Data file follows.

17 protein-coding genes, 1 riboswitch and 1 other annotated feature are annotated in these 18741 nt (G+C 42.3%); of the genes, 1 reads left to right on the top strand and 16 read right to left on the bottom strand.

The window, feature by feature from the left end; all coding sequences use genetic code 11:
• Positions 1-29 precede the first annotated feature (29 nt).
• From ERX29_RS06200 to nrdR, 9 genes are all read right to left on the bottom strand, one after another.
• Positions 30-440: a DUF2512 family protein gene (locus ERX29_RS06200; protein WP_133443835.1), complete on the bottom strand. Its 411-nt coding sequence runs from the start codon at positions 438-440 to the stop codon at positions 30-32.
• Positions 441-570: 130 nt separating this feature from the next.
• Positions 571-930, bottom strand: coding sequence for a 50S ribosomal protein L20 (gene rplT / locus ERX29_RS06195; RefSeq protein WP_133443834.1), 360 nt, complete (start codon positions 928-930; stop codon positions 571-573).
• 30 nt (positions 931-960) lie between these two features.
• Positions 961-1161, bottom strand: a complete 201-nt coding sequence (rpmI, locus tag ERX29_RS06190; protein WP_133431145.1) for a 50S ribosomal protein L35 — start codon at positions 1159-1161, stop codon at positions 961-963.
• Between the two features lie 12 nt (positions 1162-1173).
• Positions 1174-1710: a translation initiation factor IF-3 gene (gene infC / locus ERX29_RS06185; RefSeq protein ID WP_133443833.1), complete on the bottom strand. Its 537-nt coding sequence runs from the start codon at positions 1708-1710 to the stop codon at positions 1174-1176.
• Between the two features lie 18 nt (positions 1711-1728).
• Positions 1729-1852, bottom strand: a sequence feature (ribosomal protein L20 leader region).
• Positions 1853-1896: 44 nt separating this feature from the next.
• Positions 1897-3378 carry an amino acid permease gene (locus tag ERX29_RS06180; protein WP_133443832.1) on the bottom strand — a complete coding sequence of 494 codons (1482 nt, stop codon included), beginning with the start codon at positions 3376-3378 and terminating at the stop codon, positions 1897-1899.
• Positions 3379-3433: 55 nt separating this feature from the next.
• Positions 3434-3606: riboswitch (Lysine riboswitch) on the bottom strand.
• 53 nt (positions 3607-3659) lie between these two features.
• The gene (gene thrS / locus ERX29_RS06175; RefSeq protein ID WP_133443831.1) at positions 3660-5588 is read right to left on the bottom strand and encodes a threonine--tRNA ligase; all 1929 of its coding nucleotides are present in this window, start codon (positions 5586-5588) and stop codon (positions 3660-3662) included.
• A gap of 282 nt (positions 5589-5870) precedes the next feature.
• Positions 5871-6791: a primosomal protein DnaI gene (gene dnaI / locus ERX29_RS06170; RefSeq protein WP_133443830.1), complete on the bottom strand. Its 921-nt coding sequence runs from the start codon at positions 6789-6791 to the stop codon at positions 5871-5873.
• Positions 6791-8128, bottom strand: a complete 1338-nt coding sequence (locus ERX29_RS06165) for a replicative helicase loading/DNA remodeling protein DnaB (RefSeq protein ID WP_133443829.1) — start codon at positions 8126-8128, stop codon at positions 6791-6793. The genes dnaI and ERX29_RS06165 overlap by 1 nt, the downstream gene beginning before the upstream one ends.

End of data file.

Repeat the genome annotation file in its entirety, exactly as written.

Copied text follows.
17 protein-coding genes, 1 riboswitch and 1 other annotated feature are annotated in these 18741 nt (G+C 42.3%); of the genes, 1 reads left to right on the top strand and 16 read right to left on the bottom strand.

The window, feature by feature from the left end; all coding sequences use genetic code 11:
• Positions 1-29 precede the first annotated feature (29 nt).
• From ERX29_RS06200 to nrdR, 9 genes are all read right to left on the bottom strand, one after another.
• Positions 30-440: a DUF2512 family protein gene (locus ERX29_RS06200; protein WP_133443835.1), complete on the bottom strand. Its 411-nt coding sequence runs from the start codon at positions 438-440 to the stop codon at positions 30-32.
• Positions 441-570: 130 nt separating this feature from the next.
• Positions 571-930, bottom strand: coding sequence for a 50S ribosomal protein L20 (gene rplT / locus ERX29_RS06195; RefSeq protein WP_133443834.1), 360 nt, complete (start codon positions 928-930; stop codon positions 571-573).
• 30 nt (positions 931-960) lie between these two features.
• Positions 961-1161, bottom strand: a complete 201-nt coding sequence (rpmI, locus tag ERX29_RS06190; protein WP_133431145.1) for a 50S ribosomal protein L35 — start codon at positions 1159-1161, stop codon at positions 961-963.
• Between the two features lie 12 nt (positions 1162-1173).
• Positions 1174-1710: a translation initiation factor IF-3 gene (gene infC / locus ERX29_RS06185; RefSeq protein ID WP_133443833.1), complete on the bottom strand. Its 537-nt coding sequence runs from the start codon at positions 1708-1710 to the stop codon at positions 1174-1176.
• Between the two features lie 18 nt (positions 1711-1728).
• Positions 1729-1852, bottom strand: a sequence feature (ribosomal protein L20 leader region).
• Positions 1853-1896: 44 nt separating this feature from the next.
• Positions 1897-3378 carry an amino acid permease gene (locus tag ERX29_RS06180; protein WP_133443832.1) on the bottom strand — a complete coding sequence of 494 codons (1482 nt, stop codon included), beginning with the start codon at positions 3376-3378 and terminating at the stop codon, positions 1897-1899.
• Positions 3379-3433: 55 nt separating this feature from the next.
• Positions 3434-3606: riboswitch (Lysine riboswitch) on the bottom strand.
• 53 nt (positions 3607-3659) lie between these two features.
• The gene (gene thrS / locus ERX29_RS06175; RefSeq protein ID WP_133443831.1) at positions 3660-5588 is read right to left on the bottom strand and encodes a threonine--tRNA ligase; all 1929 of its coding nucleotides are present in this window, start codon (positions 5586-5588) and stop codon (positions 3660-3662) included.
• A gap of 282 nt (positions 5589-5870) precedes the next feature.
• Positions 5871-6791: a primosomal protein DnaI gene (gene dnaI / locus ERX29_RS06170; RefSeq protein WP_133443830.1), complete on the bottom strand. Its 921-nt coding sequence runs from the start codon at positions 6789-6791 to the stop codon at positions 5871-5873.
• Positions 6791-8128, bottom strand: a complete 1338-nt coding sequence (locus ERX29_RS06165) for a replicative helicase loading/DNA remodeling protein DnaB (RefSeq protein ID WP_133443829.1) — start codon at positions 8126-8128, stop codon at positions 6791-6793. The genes dnaI and ERX29_RS06165 overlap by 1 nt, the downstream gene beginning before the upstream one ends.